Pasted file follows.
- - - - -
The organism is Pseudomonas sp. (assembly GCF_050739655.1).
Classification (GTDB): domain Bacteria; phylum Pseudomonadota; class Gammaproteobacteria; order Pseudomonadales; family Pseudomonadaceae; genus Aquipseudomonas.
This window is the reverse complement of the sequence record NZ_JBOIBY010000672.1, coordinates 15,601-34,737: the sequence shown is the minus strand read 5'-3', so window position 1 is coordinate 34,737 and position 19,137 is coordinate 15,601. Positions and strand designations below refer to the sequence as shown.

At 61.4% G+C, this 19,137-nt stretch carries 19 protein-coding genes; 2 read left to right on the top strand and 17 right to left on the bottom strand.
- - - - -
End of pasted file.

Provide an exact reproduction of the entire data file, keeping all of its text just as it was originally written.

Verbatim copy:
The organism is Pseudomonas sp. (assembly GCF_050739655.1).
Classification (GTDB): domain Bacteria; phylum Pseudomonadota; class Gammaproteobacteria; order Pseudomonadales; family Pseudomonadaceae; genus Aquipseudomonas.
This window is the reverse complement of the sequence record NZ_JBOIBY010000672.1, coordinates 15,601-34,737: the sequence shown is the minus strand read 5'-3', so window position 1 is coordinate 34,737 and position 19,137 is coordinate 15,601. Positions and strand designations below refer to the sequence as shown.

At 61.4% G+C, this 19,137-nt stretch carries 19 protein-coding genes; 2 read left to right on the top strand and 17 right to left on the bottom strand.